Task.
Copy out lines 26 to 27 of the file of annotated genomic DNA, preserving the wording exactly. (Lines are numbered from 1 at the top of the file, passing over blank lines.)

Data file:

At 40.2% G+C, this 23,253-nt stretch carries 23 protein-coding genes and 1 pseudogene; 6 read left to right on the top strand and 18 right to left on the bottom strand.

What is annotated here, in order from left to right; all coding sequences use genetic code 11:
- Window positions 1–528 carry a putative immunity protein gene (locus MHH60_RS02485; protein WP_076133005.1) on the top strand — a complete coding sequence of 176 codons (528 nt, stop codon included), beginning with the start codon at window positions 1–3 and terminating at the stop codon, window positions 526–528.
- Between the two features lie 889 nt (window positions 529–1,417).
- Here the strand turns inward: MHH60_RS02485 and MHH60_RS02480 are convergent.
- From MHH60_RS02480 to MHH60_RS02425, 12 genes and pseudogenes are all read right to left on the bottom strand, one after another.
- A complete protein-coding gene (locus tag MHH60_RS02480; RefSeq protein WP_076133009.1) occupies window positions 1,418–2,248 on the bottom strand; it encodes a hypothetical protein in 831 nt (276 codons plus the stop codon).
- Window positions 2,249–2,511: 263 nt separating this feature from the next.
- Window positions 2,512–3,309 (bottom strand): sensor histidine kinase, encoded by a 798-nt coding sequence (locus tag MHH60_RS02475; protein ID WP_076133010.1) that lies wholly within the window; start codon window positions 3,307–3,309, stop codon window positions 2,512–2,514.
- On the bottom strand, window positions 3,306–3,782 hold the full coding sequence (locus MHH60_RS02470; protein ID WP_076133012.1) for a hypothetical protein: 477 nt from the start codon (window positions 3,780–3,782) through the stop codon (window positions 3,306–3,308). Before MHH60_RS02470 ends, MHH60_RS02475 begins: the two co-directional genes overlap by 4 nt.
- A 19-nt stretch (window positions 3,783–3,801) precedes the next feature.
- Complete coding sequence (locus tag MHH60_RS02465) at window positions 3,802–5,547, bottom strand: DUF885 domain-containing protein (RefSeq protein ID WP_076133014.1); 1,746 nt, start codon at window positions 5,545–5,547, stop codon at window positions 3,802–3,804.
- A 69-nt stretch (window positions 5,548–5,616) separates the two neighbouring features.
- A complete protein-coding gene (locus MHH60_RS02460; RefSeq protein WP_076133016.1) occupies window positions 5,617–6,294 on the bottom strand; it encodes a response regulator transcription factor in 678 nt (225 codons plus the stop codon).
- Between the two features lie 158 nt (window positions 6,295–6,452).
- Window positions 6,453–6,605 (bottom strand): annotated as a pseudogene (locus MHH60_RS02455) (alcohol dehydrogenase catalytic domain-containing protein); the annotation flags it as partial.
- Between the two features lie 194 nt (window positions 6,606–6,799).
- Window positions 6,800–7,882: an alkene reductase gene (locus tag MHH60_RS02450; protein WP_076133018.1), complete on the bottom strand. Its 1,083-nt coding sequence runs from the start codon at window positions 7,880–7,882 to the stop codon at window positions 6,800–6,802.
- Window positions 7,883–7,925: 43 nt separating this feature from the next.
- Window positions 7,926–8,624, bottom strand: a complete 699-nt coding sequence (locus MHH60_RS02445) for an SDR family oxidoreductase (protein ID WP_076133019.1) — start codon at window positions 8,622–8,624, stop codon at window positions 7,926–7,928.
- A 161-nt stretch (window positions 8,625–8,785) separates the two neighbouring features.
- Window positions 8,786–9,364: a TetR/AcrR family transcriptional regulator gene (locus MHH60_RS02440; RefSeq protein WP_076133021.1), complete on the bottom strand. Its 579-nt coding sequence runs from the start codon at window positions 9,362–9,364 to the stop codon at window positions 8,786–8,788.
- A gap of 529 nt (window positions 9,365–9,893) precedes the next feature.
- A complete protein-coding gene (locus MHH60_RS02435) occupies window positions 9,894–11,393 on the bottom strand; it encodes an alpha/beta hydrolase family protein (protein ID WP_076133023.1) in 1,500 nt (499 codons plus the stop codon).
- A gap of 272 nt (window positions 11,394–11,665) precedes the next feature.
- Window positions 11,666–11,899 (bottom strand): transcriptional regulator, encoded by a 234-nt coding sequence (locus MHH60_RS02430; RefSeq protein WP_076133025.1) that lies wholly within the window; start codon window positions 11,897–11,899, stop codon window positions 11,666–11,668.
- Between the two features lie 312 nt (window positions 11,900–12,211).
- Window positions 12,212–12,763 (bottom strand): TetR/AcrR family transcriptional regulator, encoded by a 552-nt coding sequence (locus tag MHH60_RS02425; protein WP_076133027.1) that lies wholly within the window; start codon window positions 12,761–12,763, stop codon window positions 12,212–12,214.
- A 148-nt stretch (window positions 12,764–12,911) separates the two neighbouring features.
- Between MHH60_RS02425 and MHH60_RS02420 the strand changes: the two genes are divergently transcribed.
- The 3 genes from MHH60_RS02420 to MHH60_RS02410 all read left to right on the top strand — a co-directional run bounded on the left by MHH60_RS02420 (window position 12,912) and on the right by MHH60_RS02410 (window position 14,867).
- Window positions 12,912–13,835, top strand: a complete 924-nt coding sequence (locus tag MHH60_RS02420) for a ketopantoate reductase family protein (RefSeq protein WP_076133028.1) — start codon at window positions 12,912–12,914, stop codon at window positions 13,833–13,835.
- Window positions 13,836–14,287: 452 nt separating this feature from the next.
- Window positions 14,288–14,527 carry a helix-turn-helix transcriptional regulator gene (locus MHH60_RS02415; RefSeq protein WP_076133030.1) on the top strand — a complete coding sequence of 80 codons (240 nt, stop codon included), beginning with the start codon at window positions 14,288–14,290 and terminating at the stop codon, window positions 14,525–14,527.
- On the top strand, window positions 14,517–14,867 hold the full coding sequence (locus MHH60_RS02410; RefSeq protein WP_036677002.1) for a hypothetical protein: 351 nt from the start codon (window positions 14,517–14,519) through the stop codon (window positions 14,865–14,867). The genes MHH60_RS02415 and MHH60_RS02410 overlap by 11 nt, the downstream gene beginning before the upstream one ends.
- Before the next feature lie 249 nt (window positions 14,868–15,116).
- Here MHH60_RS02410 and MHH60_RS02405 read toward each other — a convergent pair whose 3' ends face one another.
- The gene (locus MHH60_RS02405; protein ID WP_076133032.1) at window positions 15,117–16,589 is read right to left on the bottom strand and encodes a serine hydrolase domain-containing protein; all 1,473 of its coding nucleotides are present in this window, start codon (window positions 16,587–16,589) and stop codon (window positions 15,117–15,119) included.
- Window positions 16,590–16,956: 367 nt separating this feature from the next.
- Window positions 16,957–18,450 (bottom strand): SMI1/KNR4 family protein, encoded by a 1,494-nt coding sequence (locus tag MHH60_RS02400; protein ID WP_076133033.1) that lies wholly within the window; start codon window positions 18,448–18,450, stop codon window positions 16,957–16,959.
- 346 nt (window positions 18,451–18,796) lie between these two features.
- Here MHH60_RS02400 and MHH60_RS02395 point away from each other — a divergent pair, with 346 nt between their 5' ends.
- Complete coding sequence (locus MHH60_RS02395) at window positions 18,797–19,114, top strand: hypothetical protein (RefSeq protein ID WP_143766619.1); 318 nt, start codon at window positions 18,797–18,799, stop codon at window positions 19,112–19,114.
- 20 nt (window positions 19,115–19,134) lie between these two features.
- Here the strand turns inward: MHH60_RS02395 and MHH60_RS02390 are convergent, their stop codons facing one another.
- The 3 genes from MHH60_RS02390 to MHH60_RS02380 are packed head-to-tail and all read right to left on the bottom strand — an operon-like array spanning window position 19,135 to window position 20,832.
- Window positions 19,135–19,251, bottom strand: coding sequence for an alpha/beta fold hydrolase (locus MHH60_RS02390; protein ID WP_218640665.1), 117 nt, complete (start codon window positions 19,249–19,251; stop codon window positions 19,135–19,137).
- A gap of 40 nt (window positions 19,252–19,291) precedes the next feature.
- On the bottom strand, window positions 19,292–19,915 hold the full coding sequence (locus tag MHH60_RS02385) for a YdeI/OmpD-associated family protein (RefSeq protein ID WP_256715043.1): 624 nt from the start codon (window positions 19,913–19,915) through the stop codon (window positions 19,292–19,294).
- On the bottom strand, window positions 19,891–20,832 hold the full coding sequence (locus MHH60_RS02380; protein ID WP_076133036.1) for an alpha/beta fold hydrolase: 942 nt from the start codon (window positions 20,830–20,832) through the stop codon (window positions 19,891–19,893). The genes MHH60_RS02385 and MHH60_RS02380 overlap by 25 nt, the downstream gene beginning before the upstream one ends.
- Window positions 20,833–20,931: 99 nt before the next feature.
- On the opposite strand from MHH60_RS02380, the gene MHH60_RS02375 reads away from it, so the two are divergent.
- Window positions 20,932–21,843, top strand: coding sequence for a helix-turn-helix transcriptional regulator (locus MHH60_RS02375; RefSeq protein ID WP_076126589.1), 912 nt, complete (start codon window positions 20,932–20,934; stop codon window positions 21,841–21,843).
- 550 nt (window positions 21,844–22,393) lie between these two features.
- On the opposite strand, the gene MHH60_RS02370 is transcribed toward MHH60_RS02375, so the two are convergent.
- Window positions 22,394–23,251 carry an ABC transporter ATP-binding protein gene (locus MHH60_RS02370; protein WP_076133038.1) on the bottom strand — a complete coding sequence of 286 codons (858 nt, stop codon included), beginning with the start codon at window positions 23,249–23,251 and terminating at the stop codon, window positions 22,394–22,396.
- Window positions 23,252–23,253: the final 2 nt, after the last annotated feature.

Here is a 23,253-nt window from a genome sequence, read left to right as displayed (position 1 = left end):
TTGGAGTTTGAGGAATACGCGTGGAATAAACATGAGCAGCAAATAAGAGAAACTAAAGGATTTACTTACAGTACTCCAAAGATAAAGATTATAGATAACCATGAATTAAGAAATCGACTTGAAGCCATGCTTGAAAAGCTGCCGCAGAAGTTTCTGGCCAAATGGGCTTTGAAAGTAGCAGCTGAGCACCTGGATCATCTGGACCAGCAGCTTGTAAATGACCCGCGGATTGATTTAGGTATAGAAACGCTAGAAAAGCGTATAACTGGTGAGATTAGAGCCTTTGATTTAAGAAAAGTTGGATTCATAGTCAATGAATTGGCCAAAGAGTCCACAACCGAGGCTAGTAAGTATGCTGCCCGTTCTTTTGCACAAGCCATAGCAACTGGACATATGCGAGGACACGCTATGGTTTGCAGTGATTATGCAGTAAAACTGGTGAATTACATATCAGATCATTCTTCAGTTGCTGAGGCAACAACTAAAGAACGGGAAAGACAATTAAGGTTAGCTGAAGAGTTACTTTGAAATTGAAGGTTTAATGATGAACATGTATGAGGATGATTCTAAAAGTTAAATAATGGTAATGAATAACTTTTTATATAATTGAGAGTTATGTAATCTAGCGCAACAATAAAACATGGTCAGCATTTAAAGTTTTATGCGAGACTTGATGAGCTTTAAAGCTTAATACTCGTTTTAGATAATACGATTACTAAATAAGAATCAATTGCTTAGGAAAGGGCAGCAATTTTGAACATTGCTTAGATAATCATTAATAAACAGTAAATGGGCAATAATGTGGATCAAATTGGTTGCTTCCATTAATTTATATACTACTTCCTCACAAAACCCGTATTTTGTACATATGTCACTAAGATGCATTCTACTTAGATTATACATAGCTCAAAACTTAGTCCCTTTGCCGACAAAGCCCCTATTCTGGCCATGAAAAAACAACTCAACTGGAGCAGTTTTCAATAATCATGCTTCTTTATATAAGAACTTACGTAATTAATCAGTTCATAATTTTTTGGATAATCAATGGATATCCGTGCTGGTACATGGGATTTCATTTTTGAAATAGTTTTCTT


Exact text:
- Window positions 11,666–11,899 (bottom strand): transcriptional regulator, encoded by a 234-nt coding sequence (locus MHH60_RS02430; RefSeq protein WP_076133025.1) that lies wholly within the window; start codon window positions 11,897–11,899, stop codon window positions 11,666–11,668.
- Between the two features lie 312 nt (window positions 11,900–12,211).